The US Supreme Court ruled Monday that a consumer lawsuit accusing Apple of illegally monopolizing the company's App Store may proceed, opening a new avenue of antitrust litigation against the iPhone maker.
In a 5-4 ruling, the justices rejected Apple's argument that consumers lacked standing to proceed with their lawsuit because the tech giant was merely an intermediary with app developers.
The class-action lawsuit from 2011 maintains that Apple, which takes a 30 percent commission on app sales, abuses its monopoly position, resulting in higher prices.
The opinion written by the newest court member, Justice Brett Kavanaugh, said consumers had a right to pursue their case because they have a direct relationship with Apple.
"If a retailer has engaged in unlawful monopolistic conduct that has caused consumers to pay higher-than-competitive prices, it does not matter how the retailer structured its relationship with an upstream manufacturer or supplier," the opinion said.
Kavanaugh was joined by liberal justices Ruth Ginsburg, Elena Kagan, Stephen Breyer and Sonia Sotomayor and the case must now go back to a lower court for trial.
"We're not a monopoly'
A dissenting opinion written by Justice Neil Gorsuch and joined by other conservatives on the court agreed with Apple's argument that developers, not the company, sell to consumers and that the lawsuit is based on "pass-on" liability.
"Plaintiffs can be injured only if the developers are able and choose to pass on the overcharge to them in the form of higher app prices that the developers alone control," Gorsuch wrote.
Apple said it believed it would be successful in the lower court hearing the merits of the case.
"We're confident we will prevail when the facts are presented and that the App Store is not a monopoly by any metric," the company said in an emailed statement.
"We're proud to have created the safest, most secure and trusted platform for customers and a great business opportunity for all developers around the world. Developers set the price they want to charge for their app and Apple has no role in that."
Dealing with 'techlash'
The ruling comes amid a growing backlash against major tech companies that dominate key segments of the online economy. Democratic presidential candidate Elizabeth Warren has argued that big firms such as Facebook, Google and Apple should be broken up through antitrust enforcement.
And Apple faces charges in Europe of abusing its platform by discriminating against rival apps, including one complaint from streaming music service Spotify.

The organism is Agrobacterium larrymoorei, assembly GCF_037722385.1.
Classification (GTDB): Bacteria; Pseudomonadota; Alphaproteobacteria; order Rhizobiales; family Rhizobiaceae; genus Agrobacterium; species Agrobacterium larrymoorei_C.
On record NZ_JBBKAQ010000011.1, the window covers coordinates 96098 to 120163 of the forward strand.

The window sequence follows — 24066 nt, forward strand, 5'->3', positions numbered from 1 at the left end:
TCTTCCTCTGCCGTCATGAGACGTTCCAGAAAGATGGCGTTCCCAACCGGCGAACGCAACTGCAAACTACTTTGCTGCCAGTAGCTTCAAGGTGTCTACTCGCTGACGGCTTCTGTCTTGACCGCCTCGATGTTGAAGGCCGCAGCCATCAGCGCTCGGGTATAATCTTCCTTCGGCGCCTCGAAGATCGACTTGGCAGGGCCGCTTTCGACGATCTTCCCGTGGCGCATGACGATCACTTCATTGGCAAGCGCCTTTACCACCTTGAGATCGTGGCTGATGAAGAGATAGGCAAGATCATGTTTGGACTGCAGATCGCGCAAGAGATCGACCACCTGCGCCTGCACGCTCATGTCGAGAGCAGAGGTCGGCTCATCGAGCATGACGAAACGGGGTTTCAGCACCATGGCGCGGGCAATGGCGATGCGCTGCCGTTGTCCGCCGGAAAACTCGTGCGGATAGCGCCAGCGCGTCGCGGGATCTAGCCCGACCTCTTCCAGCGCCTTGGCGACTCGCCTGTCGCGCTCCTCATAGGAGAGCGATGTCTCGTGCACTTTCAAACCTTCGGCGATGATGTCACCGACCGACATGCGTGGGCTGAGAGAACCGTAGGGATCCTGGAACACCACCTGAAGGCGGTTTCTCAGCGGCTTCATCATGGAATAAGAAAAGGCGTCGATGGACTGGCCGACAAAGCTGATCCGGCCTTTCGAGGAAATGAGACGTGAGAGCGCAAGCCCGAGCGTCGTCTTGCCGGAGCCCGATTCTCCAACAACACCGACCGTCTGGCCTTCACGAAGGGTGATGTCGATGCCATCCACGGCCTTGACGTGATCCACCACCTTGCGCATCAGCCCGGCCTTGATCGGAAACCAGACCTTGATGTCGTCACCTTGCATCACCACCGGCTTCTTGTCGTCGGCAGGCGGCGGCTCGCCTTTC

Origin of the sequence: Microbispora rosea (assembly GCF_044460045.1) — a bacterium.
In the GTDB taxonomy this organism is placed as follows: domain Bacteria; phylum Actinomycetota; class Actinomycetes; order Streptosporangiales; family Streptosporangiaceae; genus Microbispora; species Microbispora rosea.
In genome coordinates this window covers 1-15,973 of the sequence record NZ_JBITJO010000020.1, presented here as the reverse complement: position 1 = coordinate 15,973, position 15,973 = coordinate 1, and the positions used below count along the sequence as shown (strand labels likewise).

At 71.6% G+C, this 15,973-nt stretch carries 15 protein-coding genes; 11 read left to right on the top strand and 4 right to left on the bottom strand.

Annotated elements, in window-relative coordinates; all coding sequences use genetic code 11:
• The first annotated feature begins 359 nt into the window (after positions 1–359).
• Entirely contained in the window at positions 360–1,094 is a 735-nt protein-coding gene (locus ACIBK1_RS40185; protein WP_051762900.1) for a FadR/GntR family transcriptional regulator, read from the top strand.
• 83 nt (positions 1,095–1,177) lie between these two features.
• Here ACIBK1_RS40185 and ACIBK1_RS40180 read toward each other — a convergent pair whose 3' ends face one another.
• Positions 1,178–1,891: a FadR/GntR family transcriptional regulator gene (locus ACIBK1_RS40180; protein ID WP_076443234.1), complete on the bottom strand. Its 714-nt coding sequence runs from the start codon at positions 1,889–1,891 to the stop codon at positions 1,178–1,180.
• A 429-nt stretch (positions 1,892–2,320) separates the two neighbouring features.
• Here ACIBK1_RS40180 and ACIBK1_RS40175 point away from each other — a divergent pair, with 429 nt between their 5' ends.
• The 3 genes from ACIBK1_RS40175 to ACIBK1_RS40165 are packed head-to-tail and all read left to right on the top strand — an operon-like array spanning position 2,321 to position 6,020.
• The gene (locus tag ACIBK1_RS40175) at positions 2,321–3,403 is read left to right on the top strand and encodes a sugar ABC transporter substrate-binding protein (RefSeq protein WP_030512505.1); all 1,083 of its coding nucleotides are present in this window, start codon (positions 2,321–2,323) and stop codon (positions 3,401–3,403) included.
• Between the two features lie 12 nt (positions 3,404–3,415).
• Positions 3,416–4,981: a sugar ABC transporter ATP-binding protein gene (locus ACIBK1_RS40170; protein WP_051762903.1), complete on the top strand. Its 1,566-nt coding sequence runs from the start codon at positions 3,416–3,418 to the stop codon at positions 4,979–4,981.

John Lopatka, a professor of antitrust law at Penn State University, said the latest ruling does not address the merits of the lawsuit but adds to the pressure on companies like Apple.
"If you're a platform monopolist, you're a sitting duck. You're a target for antitrust challenges," Lopatka said.
Apple could sidestep the controversy, according to Lopatka, by allowing apps to be purchased through certified outside parties.
"Once you allow iPhone users to get apps elsewhere, the case disappears," he said.
Some activists meanwhile hailed the decision as a victory in the battle against tech monopolies.
"This is an important win in the public's fight against monopoly in the tech sector and elsewhere," said Sandeep Vaheesan of the Open Markets Institute, a think tank focused on antitrust issues.
But Morgan Reed, president of ACT/The App Association, which represents 5,000 app makers and developers, said the ruling could open litigation floodgates.
"We are extremely disappointed in the decision from the US Supreme Court to reward trial lawyers rather than developers," Reed said.
"Platforms of all kinds have provided three key benefits for developers -- trust, reduction of overhead and global access to consumers."
Ed Black of the Computer & Communications Industry Association, a trade group, said the ruling opens up digital platforms to liability for their role as "matchmaker companies" that connect consumers with services.
"The decision may unintentionally expose businesses offering digital platform services to unintended liability," Black said in a statement.